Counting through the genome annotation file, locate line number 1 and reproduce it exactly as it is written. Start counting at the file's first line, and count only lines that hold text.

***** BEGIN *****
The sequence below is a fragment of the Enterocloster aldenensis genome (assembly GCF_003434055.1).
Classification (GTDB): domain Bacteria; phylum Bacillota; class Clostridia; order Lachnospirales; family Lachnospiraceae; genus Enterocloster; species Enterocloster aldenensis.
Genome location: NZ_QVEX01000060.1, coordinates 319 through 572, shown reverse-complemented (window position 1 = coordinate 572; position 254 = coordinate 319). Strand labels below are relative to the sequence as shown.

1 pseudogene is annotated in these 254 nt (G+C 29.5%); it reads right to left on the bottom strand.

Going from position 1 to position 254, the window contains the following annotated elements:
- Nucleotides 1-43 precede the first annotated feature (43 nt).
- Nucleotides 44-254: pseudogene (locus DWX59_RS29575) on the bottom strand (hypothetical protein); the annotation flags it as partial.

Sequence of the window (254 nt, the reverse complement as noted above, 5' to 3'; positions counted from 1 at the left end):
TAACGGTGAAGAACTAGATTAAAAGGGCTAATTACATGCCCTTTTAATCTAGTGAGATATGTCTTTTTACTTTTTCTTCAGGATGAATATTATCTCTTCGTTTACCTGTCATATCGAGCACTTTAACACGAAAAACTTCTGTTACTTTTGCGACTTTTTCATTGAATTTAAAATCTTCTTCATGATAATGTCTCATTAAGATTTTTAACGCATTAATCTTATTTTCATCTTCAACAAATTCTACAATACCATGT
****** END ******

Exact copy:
The sequence below is a fragment of the Enterocloster aldenensis genome (assembly GCF_003434055.1).